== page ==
There’s no better feeling than when a film takes you by complete surprise. By the time the credits rolled for The Greatest Showman I was obsessed. Expectations were not very high walking in. Fox’s advertising has relied extensively on the fact that the film’s songs — yes, it is a full-blown musical — are “from the Academy Award winning lyricists of La La Land.”
No movie left me more cold last year than White Privilege: The Musical. It also looked like it was trying way too hard to be Moulin Rouge 2. Not that that would have been a horrible thing, but I was just hoping it could manage to be its own thing, even if owing more than a little debt to it. Well low and behold, The Greatest Showman is officially my favorite film of 2017.
Ladies and gentlemen, boys and girls, step right up! Behold the story of P.T. Barnum and his rise to becoming The Greatest Showman! Beginning with his meager days as the son of a poor tailor (Ellis Rubin with Ziv Zaifman providing vocals) and meeting the love of his life in the young and rich Charity (Skylar Dunn), Barnum sets off to prove he’s more than a worthless street rat after Charity leaves for finishing school. Cut to adulthood and Barnum has a steady job and whisks Charity away where the couple now have two children and live very happily.
But Barnum wants more. Soon enough, he has the grand idea to open a curiosity show featuring everything from a bearded lady (Keala Settle) to a dwarf named General Tom Thumb (Sam Humphrey) to a brother/sister trapeze act: Anne (Zendaya) and W.D. (Yahya Abdul-Mateen II). With the funding help of playwright Phillip Carlyle (Zac Efron), Barnum has just the show he’s always dreamed of. And what would a three-ring circus be without a little drama in the form of Swedish singer Jenny Lind (Rebecca Ferguson, vocals by Loren Allred).
If it weren’t for studio embargoes I would have proclaimed my love for The Greatest Showman for a while . But now I can finally let everyone know that this is the best holiday pick. Even if you don’t love musicals, there’s plenty to enjoy. Jackman gives another excellent performance after bidding farewell and adieu to Wolverine earlier this year in Logan, and he’s surrounded by a top notch cast to back him up.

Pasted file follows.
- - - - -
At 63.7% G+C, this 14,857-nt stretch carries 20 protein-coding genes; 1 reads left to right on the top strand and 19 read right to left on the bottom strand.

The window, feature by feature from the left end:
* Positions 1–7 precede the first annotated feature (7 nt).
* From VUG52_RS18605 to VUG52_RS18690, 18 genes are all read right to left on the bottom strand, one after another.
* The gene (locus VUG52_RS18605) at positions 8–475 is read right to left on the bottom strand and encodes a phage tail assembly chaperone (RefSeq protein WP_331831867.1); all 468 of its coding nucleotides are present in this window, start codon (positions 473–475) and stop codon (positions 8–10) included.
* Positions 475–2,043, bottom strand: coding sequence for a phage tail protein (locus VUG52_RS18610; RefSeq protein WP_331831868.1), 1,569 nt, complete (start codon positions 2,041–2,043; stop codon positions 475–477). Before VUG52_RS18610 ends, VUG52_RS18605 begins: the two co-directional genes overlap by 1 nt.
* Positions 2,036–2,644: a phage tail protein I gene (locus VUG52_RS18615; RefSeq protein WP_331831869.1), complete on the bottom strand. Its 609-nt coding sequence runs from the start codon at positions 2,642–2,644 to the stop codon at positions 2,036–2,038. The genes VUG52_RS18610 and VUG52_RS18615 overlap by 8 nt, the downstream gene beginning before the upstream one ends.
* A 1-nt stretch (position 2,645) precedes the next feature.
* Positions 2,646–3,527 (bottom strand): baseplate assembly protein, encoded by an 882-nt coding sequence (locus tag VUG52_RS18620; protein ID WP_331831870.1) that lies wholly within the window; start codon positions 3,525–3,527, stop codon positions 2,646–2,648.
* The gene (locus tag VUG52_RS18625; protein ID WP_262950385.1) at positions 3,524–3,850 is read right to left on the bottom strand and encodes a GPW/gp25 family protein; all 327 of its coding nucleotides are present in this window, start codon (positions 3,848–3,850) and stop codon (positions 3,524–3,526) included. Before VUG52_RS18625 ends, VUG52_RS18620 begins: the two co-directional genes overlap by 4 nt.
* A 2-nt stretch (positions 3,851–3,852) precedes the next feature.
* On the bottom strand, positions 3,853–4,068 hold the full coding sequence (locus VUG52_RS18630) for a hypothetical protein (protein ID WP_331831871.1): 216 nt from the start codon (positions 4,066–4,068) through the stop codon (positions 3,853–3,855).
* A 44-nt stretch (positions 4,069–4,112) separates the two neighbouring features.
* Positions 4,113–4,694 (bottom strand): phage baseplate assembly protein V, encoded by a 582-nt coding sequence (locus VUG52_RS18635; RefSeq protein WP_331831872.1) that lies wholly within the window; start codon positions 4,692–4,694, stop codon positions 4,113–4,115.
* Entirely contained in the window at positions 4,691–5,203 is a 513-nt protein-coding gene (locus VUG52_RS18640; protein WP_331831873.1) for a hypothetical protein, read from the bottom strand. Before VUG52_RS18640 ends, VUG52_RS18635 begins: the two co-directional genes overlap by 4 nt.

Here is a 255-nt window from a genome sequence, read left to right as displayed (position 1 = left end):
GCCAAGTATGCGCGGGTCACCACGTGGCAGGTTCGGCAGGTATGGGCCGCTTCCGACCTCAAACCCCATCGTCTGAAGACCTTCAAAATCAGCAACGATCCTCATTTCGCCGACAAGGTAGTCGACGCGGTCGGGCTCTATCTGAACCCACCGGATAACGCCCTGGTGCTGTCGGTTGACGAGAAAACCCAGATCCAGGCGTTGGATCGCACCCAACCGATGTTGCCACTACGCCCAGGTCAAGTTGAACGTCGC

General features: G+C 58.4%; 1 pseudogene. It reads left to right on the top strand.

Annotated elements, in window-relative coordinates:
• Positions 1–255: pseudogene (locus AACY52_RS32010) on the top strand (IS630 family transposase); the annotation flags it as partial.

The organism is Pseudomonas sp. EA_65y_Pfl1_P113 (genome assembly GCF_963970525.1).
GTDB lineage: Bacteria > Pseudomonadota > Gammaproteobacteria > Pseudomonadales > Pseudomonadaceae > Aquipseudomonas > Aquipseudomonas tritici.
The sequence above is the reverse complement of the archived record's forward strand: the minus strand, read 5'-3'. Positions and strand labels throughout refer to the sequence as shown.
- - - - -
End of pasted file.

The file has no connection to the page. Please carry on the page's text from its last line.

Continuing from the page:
Efron continues to prove he’s not just that guy from those High School Musical movies and makes a fantastic pairing with Zendaya. The duos’ Rewrite the Stars is a literal showstopper. When the scene came to an end, I literally looked at my colleague next to me and exclaimed, “Holy (expletive)!” It’s that good! Benj Pasek and Justin Paul have completely redeemed themselves after the failure that was La La Land’s cloying nature.
Every song is performed at full tilt vying to be the best song on the soundtrack, but the true standouts are “A Million Dreams,” “The Other Side,” “Tightrope,’ and, of course, “Rewrite the Stars.” The song “This Is Me” has already garnered a Golden Globe nomination — along with Best Actor and Best Motion Picture – Musical or Comedy — but there’s a smorgasbord of goodness here.
As if the performances aren’t enough, director Michael Gracey gives us the best musical since Moulin Rouge and Chicago. While it may not quite be considered Best Picture worthy, it’s absolutely one of the year’s best. Every scene is shot (Seamus McGarvey) and edited (Joe Hutshing) with precision. I won’t be surprised if it winds up being nominated for Oscars in those categories, along with plenty of other technical awards. Everything comes together beautifully to give us the spectacular spectacular we’ve been waiting for.